Structurally, this book is interesting and fun, being broken into three parts. Parts 1 and 3 concern Ruth, dealing with her mother suffering from Alzheimer's, and part 2 details her mother's life as a child in China. While all three of these are interesting and weave together in very interesting ways, the length hurts the pacing, making it difficult to get through at times.

I feel that I am in no way the intended audience for this book (I am a 26 year old dude), I still enjoyed this novel thoroughly, despite what I feel are issues with pacing and length. I had always wanted to read an Amy Tan novel for some reason, and I'm glad that I finally have. I'll certainly read more of her work in the future.

o
OllPuff9
Jul 25, 2017

I found this book far better than "The Joy Luck Club" which I have to admit I could not finish. I have seen parts of the movie (JLC) and thought I would like the book, especially since I liked this one so much. I couldn't put this book down; Joy Luck Club I returned only 1/3 read.

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Eil_1
Jul 25, 2016

A timeless and beautiful recounting of Ruth's life with her mother - an immigrant from China following WWII; the discovery of handwritten account of her mother's life in China that reveals the identity of Ruth's Grandmother - "Precious Auntie". Highly recommended.

ehbooklover Apr 13, 2015

An exploration of the relationship between mothers and daughters, told effectively via different generations of the same family. Realistic characters, interesting descriptions of Chinese culture and traditions, plus an engaging story made for a great read.

WVMLStaffPicks Dec 22, 2014

Amy Tan excels in the exploration of relationships between immigrant parents and American born children, and especially so in this novel of the discovery of a mother’s handwritten account of her life in China. Over the course of a year, mother and daughter finally discover what they share in their bones.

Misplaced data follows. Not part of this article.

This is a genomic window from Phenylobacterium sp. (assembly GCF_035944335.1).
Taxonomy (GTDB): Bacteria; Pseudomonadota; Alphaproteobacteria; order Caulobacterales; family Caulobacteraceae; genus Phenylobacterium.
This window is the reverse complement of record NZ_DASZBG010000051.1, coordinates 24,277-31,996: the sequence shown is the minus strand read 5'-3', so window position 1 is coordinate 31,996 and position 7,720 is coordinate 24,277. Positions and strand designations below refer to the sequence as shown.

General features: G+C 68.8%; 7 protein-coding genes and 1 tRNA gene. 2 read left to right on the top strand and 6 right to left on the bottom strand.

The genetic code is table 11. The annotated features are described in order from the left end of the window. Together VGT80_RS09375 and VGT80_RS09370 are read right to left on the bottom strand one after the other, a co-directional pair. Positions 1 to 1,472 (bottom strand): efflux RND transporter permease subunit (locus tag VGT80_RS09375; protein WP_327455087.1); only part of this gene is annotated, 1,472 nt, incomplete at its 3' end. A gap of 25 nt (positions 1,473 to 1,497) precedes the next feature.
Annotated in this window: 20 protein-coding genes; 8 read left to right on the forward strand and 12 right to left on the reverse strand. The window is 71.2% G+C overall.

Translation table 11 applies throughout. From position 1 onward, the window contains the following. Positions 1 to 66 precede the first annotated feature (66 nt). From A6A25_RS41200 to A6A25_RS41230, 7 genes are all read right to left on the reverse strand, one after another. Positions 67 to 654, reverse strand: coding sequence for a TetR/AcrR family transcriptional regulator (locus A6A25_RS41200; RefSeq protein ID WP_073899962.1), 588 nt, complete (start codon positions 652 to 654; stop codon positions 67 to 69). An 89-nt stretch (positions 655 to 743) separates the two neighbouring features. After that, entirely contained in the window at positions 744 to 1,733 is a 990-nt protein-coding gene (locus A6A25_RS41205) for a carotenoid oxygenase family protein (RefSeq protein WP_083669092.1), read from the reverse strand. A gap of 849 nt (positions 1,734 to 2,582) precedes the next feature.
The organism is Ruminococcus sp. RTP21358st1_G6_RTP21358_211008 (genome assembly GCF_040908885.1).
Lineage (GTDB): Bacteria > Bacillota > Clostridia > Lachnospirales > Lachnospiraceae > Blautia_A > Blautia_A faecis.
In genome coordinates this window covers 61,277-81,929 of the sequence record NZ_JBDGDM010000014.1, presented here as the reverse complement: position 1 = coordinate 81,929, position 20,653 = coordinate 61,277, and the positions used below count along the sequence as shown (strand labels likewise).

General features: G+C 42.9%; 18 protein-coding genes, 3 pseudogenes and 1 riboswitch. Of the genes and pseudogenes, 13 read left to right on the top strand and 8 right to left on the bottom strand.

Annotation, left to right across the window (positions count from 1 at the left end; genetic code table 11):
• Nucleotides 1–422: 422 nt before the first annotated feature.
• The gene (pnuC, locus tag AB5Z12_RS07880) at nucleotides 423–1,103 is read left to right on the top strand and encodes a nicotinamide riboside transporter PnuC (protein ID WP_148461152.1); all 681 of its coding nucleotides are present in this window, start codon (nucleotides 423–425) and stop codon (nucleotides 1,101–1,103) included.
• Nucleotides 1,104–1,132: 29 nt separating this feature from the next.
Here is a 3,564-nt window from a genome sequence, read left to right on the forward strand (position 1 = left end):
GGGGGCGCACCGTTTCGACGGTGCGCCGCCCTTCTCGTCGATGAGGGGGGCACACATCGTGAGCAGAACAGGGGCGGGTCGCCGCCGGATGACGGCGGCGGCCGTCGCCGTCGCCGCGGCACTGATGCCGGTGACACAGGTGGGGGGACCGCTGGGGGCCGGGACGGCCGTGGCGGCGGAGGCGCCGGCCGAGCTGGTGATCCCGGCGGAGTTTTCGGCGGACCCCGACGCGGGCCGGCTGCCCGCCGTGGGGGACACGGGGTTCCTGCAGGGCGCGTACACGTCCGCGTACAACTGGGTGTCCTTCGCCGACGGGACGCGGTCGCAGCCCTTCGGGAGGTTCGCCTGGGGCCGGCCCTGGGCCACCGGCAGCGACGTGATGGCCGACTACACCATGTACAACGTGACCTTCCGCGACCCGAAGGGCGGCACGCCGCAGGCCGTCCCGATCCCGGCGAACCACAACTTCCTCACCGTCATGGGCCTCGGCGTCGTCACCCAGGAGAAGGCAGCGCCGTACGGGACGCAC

s
swz2000
Nov 08, 2013

A very touching story. I like Amy Tan's books.

m
marmoore
Aug 21, 2012

Amy Tan always tells a good story.

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arleenwilliams
Aug 03, 2012

A rich rewarding read.

p
Pepperbot
Apr 09, 2012

I loved this book! Mundane occurances become interesting and funny when Tan writes about them, and those difficult aspects of relationships are portrayed so perfectly. And that's not all - the story was really interesting, being told through a few generations. A beautiful book overall. Lovely.

k
kawichick
Nov 25, 2010

Novel picks up in the second third of the book however falls flat in plot and character development.

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Lauren May 07, 2008

Ruth, a Chinese-American woman in San Francisco, worries that her elderly mother LuLing is beginning to suffer from dementia. Years earlier, when LuLing realized her memory was starting to disappear, she wrote down her life story for her daughter, in Chinese. Ruth finds these documents and has them translated, learning the truth about her mother's life in China and the effect it has had on her own life.